The Senate on Wednesday passed a bill to regulate the manufacturing, use, importation, sales and possession of explosives in the country.
The passage followed the consideration and adoption of a report by the Senate Committee on Solid Minerals, Mines, Steel Development and Metallurgy, chaired by Senator Tanko Al-Makura.
Section 11 of the bill seeking to repeal the explosives Act 1964 and enact the explosives Act 2023 passed for third reading by Senate on Wednesday, recommends life imprisonment without option of fine, as punishment for any person who unlawfully manufactures any explosives in the country.
It states that, “any person who unlawfully manufactures any explosives, commit an offence and is liable to conviction to life imprisonment without an option of fine”.
Senator Adelere Oriolowo (APC, Osun) who presented the report on behalf of the committee chairman, said the problem associated with the use, shipment, manufacture, sale and possession of explosives is huge.
The lawmaker said criminals were getting more innovative in the use of explosives to perpetrate crimes.
He said suicide bombers had killed dozens of Nigerians using explosives.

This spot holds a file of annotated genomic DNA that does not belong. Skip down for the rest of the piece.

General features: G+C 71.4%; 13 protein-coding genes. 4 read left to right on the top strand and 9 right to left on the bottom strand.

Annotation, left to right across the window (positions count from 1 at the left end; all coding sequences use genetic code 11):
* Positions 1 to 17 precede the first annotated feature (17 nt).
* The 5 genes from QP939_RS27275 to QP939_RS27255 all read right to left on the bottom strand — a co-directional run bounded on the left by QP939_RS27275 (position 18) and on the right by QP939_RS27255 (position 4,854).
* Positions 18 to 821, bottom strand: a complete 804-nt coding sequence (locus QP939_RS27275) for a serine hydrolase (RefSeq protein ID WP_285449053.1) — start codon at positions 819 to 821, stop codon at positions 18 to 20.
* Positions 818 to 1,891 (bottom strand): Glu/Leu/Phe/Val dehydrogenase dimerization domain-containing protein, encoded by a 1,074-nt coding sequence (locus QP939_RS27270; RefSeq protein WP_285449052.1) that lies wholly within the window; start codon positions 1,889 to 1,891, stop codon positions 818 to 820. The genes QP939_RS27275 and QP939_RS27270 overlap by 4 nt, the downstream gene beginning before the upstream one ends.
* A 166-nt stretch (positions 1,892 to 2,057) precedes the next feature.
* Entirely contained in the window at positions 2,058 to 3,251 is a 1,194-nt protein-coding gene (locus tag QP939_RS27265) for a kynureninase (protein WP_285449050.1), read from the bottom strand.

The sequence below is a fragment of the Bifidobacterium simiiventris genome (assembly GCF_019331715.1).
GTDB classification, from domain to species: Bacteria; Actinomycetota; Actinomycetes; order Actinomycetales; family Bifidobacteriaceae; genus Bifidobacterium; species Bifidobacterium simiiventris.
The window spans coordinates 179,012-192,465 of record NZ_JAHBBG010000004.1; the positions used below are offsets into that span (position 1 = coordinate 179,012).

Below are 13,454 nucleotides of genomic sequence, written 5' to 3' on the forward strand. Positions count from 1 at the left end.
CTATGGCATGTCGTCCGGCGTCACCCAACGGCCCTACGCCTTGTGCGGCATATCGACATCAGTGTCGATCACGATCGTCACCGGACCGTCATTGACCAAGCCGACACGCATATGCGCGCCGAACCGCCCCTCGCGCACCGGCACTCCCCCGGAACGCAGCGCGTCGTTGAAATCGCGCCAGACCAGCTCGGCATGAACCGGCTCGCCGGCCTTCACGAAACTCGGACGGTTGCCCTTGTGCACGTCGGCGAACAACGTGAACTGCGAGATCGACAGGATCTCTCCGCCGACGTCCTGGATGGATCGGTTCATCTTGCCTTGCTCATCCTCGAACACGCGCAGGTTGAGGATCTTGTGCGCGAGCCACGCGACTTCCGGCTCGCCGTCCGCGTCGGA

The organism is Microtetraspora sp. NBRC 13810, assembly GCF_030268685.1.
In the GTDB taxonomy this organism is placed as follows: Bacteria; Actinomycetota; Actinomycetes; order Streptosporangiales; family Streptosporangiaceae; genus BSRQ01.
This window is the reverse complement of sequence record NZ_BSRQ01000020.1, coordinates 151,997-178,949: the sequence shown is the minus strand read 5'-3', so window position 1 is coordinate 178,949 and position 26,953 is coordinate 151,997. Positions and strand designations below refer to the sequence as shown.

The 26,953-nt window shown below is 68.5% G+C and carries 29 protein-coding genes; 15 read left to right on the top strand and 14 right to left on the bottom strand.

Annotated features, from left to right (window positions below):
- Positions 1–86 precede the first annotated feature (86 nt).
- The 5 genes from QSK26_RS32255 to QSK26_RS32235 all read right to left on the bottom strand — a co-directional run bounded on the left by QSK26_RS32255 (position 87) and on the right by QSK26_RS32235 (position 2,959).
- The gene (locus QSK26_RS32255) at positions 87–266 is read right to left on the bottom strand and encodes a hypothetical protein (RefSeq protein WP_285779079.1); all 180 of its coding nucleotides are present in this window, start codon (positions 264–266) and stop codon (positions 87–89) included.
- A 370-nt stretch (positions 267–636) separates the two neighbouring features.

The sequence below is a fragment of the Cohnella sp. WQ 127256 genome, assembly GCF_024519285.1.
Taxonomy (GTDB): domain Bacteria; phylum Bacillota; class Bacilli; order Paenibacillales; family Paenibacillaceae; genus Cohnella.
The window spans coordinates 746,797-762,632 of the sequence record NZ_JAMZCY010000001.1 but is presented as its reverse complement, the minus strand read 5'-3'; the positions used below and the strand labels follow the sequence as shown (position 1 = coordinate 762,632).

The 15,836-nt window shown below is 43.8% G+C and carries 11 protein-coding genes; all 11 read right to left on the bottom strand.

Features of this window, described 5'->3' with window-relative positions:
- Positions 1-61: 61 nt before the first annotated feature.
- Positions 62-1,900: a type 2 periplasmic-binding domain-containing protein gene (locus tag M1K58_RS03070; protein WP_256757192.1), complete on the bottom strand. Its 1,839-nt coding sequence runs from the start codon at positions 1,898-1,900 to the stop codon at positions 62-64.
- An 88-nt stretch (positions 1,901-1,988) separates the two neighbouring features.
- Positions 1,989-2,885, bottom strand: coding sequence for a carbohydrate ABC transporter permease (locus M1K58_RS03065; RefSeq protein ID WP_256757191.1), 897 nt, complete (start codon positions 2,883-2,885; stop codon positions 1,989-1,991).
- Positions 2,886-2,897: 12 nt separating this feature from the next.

According to him, there was the need to put offenders in their place so that illegality associated with explosives would be reduced to the bearest minimum.
He said, “The Explosives Act of 1964 was prepared to meet the situation as at that time. The penalties and fines in the act were too mild compared to the gravity of the offenses being committed by explosive users nowadays.
“In line with this, the passing of the bill to checkmate the abuse and menace posed by its use by criminal groups, insurgents and non-state actors is justified.
“The manufacture, storage and use of explosives are not to be an all comers affairs and should be closely regulated. The penalties provided in the bill will serve as deterrence to offenders.”
The bill is expected to be transmitted to the House of Representatives for concurrence before the President”s assent.
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